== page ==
Bahrain: Country profile

The smallest country in the Arab world, Bahrain has been enjoying increasing freedom since becoming a constitutional monarchy in February 2002.

Map and flag of Bahrain
Map and flag of Bahrain


The former emirate is an archipelago of 36 islands in the Gulf, lying close to the eastern coast of Saudi Arabia and the western coast of Qatar, with a land area of about 717 sq km.

Historical background

References to Bahrain’s history began with the arrival of Alexander the Great to the Gulf in the fourth century BCE.

Though Bahrain was ruled by various Arab tribes, it was known by its Greek name, Tylos, until the seventh century, when many of its inhabitants converted to Islam.

Modern political history

Al Khalifa family, a branch of the Bani Utbah tribe, has ruled Bahrain since the 18th century.

In the 1830s the Al Khalifa signed a treaty establishing Bahrain as a British protectorate. The agreement prohibited Bahrain from disposing of territory and forging relationships with any foreign government without British consent in exchange for British protection against the threat of military attack from Ottoman Turkey.

In 1968, the British government decided to terminate its treaties with Gulf shaikhdoms.

Bahrain initially joined Qatar and the seven shaikhdoms, now the United Arab Emirates, to form a union of Arab emirates. The nine shaikhdoms failed to agree on terms of union by 1971 and Bahrain declared itself independent on 15 August 1971.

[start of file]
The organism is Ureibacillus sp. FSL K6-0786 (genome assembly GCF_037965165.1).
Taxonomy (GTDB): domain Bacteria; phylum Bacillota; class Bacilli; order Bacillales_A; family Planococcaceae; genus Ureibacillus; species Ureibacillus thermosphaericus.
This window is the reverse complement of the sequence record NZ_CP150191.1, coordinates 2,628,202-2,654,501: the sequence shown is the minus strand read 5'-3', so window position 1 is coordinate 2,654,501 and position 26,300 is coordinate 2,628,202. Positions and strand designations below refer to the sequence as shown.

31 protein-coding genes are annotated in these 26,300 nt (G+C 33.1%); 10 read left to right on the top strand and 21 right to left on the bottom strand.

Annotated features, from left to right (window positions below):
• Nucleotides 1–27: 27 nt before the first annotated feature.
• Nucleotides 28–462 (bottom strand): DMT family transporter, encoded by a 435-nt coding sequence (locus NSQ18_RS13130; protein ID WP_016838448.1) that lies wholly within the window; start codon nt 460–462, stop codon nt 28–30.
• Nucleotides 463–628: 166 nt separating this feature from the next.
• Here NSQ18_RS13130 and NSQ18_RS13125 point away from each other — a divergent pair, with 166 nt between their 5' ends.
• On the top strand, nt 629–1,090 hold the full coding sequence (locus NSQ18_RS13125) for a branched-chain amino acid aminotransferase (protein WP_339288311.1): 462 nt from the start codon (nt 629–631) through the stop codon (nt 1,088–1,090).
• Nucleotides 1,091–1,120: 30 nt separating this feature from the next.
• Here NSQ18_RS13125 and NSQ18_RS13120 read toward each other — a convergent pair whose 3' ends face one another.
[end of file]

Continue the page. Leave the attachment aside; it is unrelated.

In November 2000, Bahraini Amir Shaikh Hamad Bin Isa Al Khalifa formed a committee charged with transforming Bahrain from a hereditary emirate to a constitutional monarchy within two years. The plan was put to a public referendum in February 2001 that was endorsed by 94.8% of voters.

On 14 February 2002, Shaikh Hamad pronounced Bahrain a monarchy and changed his constitutional status from amir to king.

Official name: Kingdom of Bahrain
Capital: Manama
Form of government: Constitutional hereditary monarchy
Gained independence: 15 August 1971


Bahrain was the first Gulf state to discover oil. Its revenues from oil and natural gas currently account for 16.5% of GDP and provide about 60% of government income.

Currency: Bahraini dinar (BHD) – 1 USD = (app) 0.37 BHD
Type of economy: Petroleum related industries
Natural resources: Oil, natural gas, fish, pearls
Major industries: Oil products and refining, aluminium-smelting, offshore banking, ship repair.
GDP: $9.8bn (2002 est)
GDP annual growth rate: 3.5% (2002 est)
Per capita GDP: $14,000 (2002 est)
Imports: 65% of GDP (2002 est)
Exports: 81.1% of GDP (2002 est)


The Bahrain Defence Force (BDF) has a total personnel of 9000 and consists of an army, navy, air force, air defence, and royal guard units. The public security forces and the coast guard are detached from the BDF and report to the Interior Ministry.

Military budget: $215m (2001 est)
Army size: 10,700 active troops


Despite the fact the capital looks flashy and modern, the basic rhythms of life remain traditional and conservative.

Population: 724,000 (2003 est)
Languages: Arabic (official), English, Farsi, Urdu
Religions: Islam (Shia 70%, Sunni 30%)
Ethnic diversity: Arab 73%, Asian 19%, Iranian 8%
Literacy rate: 89.1%
Important media: Akhbar al-Khaleej (independent Arabic newspaper), Bahrain Tribune (independent English Newspaper), Gulf Daily News (independent English newspaper), Bahrain Radio and Television Corporation (State-run)

Sources: World Bank,, MSN Encarta,, The Almanac

Source : Al Jazeera

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